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Finally, as we expected, the world and even the generative AI creators are realising the worth of human generated content. But right now, they want it for free.
Ah, the internet. A once-promising utopia of information and connection, now transformed into a dystopian playground for generative AI and its creators to wreak havoc. We’ve all heard of machines rising against their creators in sci-fi tales, but who knew it would be through the form of sinisterly scraping our digital lives through the internet?
The Writer’s Guild of America has been protesting against the use of AI in script writing for a few months now. Even more recently, around 8,000 authors wrote a petition to the big-tech to compensate them for training AI models on their data. People have been slowly realising that their original content is extremely valuable for these AI models, and thus, are demanding money for the same.
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On the other hand, big tech is desperately scavenging for fresh content, like tech vultures feeding on the remains of our once-private and protected content. It seems like they feel that their generative AI models like Bard and ChatGPT might die if you don’t help them.
Wake up call
OpenAI, the creator of ChatGPT, introduced GPTBot to crawl the internet for training its AI models, possibly the next generation of GPT. More interestingly, if users want to opt out their content from being trained for these models, they would have to voluntarily take a step to block it from OpenAI’s bot. Moreover, OpenAI has strategically partnered with news agencies to make their models a little more legally relevant.
The Writer’s Guild of America is practically wielding pitchforks against the intrusion of AI into scriptwriting. They have united in demanding compensation for their data. It appears their creativity isn’t just being stolen; it’s being monetised. They have woken up to realise this and put up a fight against these giant AI models.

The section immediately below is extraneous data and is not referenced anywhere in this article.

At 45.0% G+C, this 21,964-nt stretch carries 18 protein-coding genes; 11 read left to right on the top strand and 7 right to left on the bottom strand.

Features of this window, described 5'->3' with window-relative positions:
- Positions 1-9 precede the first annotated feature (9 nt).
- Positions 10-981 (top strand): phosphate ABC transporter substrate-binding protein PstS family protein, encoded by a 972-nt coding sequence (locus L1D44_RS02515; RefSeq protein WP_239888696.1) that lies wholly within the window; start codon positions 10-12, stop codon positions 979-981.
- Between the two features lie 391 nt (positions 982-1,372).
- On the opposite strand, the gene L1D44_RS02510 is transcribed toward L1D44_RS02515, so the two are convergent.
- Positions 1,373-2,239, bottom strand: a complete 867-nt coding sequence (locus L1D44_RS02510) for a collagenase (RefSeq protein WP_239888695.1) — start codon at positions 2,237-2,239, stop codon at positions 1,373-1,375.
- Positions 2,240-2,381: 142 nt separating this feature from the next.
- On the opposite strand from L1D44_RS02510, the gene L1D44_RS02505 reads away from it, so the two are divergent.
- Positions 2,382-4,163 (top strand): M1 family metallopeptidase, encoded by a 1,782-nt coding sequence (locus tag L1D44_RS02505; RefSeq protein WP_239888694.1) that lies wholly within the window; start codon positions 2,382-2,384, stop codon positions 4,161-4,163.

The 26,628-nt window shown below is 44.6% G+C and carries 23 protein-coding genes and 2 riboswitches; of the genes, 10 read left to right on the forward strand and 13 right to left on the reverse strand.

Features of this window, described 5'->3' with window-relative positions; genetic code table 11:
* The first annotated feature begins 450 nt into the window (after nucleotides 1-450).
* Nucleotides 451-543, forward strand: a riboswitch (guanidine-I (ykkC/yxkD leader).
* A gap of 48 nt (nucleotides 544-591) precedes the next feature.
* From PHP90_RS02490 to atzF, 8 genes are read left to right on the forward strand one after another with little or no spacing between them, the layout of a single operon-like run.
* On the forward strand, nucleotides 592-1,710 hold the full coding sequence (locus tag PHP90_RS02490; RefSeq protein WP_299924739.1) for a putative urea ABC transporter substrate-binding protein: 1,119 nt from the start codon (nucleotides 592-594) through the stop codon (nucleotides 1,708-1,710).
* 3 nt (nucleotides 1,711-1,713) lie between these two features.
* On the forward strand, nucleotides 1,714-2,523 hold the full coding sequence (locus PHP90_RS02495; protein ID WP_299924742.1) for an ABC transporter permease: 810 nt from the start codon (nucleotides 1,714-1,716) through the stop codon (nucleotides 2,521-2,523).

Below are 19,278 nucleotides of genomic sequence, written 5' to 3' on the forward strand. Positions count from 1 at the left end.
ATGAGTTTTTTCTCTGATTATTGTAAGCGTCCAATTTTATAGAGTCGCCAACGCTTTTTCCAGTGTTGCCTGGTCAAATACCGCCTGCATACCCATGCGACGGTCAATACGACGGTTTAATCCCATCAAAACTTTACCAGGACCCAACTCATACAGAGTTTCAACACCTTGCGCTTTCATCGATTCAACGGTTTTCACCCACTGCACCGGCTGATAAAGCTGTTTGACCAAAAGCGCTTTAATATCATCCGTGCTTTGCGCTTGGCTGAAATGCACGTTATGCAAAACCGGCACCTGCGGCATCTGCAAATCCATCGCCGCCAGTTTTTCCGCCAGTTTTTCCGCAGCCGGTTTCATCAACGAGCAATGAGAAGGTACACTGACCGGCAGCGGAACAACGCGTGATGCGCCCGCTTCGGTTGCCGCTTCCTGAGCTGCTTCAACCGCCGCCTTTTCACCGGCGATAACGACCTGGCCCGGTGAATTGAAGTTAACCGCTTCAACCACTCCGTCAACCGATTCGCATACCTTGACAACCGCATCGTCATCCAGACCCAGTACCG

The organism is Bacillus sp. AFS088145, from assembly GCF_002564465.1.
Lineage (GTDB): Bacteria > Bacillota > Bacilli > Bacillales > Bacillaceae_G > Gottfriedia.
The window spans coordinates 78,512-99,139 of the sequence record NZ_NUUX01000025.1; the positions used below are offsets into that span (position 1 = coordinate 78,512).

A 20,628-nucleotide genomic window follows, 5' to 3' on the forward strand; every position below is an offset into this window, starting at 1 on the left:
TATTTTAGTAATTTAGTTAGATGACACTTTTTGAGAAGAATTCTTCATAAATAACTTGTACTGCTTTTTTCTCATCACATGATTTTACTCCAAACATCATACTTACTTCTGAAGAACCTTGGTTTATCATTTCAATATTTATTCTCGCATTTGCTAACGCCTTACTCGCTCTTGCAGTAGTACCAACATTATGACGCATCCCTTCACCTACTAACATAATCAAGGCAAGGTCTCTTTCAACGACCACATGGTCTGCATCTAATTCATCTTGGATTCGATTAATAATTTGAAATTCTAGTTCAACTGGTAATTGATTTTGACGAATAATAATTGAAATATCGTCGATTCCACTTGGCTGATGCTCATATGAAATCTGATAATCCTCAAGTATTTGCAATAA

On the flip side, while the advancement of technology is supposed to elevate society, it seems generative AI models have missed that memo entirely. Models like GPT, Bard, and Stable Diffusion have been descending into the abyss of mediocrity, and it’s no secret why.
Data cannibalism – when these algorithms train on their own subpar creations – is causing their output to degrade faster than an overplayed pop song. And now they are eyeing for more human-generated content on the internet.
Let AI go MAD
The crux of the issue lies in a simple equation: More AI-generated content on the internet = AI models feasting on it + quality eroding into oblivion. This chilling phenomenon was recently spotlighted in a scholarly paper by Stanford University and Rice University. Aptly titled Self-Consuming Generative Models Go MAD, the paper lays bare the grim reality of AI spiralling into madness through self-indulgence.
That means that the big-tech, and more specifically, generative AI models are craving for more human generated content to make themselves better. It doesn’t matter to them if you don’t want them to use your data or not, they would find loopholes to reach your content somehow. When signing up on Elon Musk’s X, you have already agreed to let him train his AI models based on your thoughts.
So, is it time to collectively pull the plug on our online presence? Perhaps, at least for a while. That is what Reddit did as well. While the internet once held promises of information and connection, it’s slowly mutating into a digital wasteland where AI gorges on our data and spits out subpar drivel.
But hey, if you’ve ever wanted your brilliant prose to serve as AI sustenance, go ahead, keep posting. It is up to you to decide if you want better generative AI models or preserve your data. Just know that every witty tweet and heartfelt blog post might be paving the way for an apocalypse led by lacklustre algorithms. It might be wise to earn a few bucks while you do it as human generated content is going to be very valuable in a few years.